(Okay, yes, we have a baby monitor in our 6 & 8 year old sons’ bedroom. We have to listen to them at all times. It is part of the life we live as parents of children adopted from foster care. But that’s just a sidebar.)
At first I thought the crying might be Lizzie, and it was just coming in loud and clear in her brothers’ bedroom. It’s not that unusual for her to wake up and start crying when she has wet her pull-up or needs Mommy or Daddy. But the closer I walked toward the kids’ rooms, the more I realized it was Camden. And he was curled into a ball on his bed, hugging his knees and sobbing. I noticed the curtains were opened to the backyard. Sliding into his bed beside him, I wrapped my arms around him and asked, “Buddy, did you look in the backyard when Daddy came back from the vet?” He shook his head with giant tears rolling down his face. “Mommy!” He cried, “I saw Daddy burying that little puppy, and I just feel so sad for that little puppy!” Soon I was crying too, the events of the entire day laid out before me.
The next morning, we explained to the kids in the only way we knew how, that the dogs were sick and probably needed to go to Heaven. We knew what had to be done, but it didn’t make it any easier. Gin was kind enough to watch the kids so John and I could take them together. I felt like a murderer, and I tried to remember all the reasons why we had to do this. Our dogs had become dangerous, they had snapped at the kids a few times before. They had attacked and killed another dog. Although the little dog was a stray, we were responsible for this horrible scene that had taken place - and responsible to the neighbors who had seen it happen (including one very young boy who was outside with his grandmother).
I still can’t believe we did it.
We took our pets to the vet, (our pets we rescued who trusted us) and had them put to sleep. I clung to their necks and told them I loved them, that I would always love them, and that I was glad we had these past few years together.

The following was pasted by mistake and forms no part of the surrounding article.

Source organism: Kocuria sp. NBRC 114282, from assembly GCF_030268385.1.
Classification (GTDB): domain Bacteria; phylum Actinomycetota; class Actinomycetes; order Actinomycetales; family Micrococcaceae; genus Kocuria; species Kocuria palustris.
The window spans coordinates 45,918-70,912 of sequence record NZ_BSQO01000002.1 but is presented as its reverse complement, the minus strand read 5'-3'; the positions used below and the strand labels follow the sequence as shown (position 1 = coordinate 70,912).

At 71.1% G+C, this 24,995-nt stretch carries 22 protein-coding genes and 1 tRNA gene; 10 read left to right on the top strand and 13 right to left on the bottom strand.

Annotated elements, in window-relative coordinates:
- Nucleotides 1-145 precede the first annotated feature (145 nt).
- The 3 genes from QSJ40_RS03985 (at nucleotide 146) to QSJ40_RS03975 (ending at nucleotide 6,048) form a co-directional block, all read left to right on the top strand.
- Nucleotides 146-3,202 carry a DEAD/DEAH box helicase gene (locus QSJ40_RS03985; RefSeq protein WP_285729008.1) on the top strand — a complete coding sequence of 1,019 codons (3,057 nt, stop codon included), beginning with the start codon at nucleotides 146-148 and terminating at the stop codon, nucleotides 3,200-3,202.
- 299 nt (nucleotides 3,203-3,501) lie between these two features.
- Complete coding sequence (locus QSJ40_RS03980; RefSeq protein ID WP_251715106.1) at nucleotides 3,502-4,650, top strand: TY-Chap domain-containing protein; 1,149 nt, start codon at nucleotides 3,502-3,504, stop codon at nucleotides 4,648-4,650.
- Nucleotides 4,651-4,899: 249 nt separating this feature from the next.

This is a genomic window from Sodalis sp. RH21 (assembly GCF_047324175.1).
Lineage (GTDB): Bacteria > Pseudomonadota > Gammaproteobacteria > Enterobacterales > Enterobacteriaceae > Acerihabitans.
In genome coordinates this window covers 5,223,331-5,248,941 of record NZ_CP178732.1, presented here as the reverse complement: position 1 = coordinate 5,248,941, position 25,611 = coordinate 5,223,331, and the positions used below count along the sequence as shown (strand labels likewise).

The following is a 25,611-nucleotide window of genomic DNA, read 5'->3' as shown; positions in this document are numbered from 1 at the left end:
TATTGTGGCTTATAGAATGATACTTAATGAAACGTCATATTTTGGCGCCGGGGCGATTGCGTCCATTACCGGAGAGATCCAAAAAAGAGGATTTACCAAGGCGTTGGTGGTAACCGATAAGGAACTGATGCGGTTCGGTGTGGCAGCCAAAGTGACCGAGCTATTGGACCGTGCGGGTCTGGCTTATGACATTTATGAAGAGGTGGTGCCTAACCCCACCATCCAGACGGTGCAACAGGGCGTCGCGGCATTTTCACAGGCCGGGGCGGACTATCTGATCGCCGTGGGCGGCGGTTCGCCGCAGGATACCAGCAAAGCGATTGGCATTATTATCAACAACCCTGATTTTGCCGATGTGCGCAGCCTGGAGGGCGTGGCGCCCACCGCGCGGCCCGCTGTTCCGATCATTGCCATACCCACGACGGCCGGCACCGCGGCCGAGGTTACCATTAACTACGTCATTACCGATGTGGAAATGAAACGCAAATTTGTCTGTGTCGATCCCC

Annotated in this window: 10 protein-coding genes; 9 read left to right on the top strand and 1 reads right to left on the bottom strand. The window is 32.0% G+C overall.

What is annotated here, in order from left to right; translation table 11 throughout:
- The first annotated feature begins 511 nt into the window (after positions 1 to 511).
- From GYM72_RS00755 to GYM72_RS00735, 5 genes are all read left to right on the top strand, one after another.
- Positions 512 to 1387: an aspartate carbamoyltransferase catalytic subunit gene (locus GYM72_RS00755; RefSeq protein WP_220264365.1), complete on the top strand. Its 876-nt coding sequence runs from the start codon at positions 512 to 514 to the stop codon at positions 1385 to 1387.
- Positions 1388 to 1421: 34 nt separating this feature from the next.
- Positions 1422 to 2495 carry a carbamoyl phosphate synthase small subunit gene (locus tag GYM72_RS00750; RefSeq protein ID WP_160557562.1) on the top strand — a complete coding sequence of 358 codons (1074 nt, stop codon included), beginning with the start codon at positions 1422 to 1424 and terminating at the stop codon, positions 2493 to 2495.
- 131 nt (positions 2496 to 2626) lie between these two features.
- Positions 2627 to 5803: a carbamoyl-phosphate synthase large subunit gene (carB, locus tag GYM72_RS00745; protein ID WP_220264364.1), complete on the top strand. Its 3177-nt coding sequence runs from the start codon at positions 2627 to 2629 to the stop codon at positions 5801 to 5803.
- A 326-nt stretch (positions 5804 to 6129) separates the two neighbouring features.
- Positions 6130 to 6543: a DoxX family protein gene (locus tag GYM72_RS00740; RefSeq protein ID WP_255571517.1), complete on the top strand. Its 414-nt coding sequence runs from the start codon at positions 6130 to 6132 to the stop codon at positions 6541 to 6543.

John was braver than I was. I couldn’t stay in the room while the procedure was done. I said my goodbye and went outside to sit in the car, and he stayed until the bitter end. While people came and went, walking their own pets in and out of the animal clinic, I bawled and howled in the car and screamed and cried and asked God why all the suffering. An awful lot of suffering had taken place in the past 24-hours. A kind technician that we have known for years came out to let me know things we going very smoothly and it would be over soon. I sobbed and asked him if we were doing the right thing. He assured me that it was our only option. What if someone’s child had been attacked? What if our dogs had killed a person instead of a stray dog? Gently, he told me that viciousness is like mental illness, and it rarely if ever goes away on its own. I begged the technician to keep Otis and Susie together as long as possible, and he assured me that he would. Soon John came outside and all I could ask him was if it was peaceful for them.
We went to get our kids who were eating all of Gin’s candy and terrorizing her two poodles. Lizzie asked if Otis and Susie were coming home, and we told her that no, they were not. We explained that they had gone to Heaven with a lot of other dogs, and that although we would miss them, they were better off. And we came home to a slightly quieter home. We loved on Millie, the lone pet in our house, and we loved on each other.
In the past week, I also saw something scrawled on a dry-erase board at the gym and I latched onto it. The sentence read: “Suffering leads to Strength.” And although I know this was intended to encourage all the weight-lifters and beefcakes who are trying to build bigger muscles, it really spoke to me. I had been pondering the whole issue of suffering all week. I hated that the little dog had suffered all day from a viscous attack. I hated that we had to suffer through the whole ordeal and through losing our pets and making what seemed like a horrible decision. I hated that my children were suffering the loss of their pets and on some level, the loss of some of their innocence. Suffering was at the forefront of my mind but I realized, yes, suffering does lead to strength. Suffering through a failed first marriage, infertility, pregnancy loss, and other challenging situations have yes, made me stronger.
And our family will be perhaps just a little stronger through this suffering.
Rest in Peace, Otis, Susie, and “Little Cutie” (named by Camden).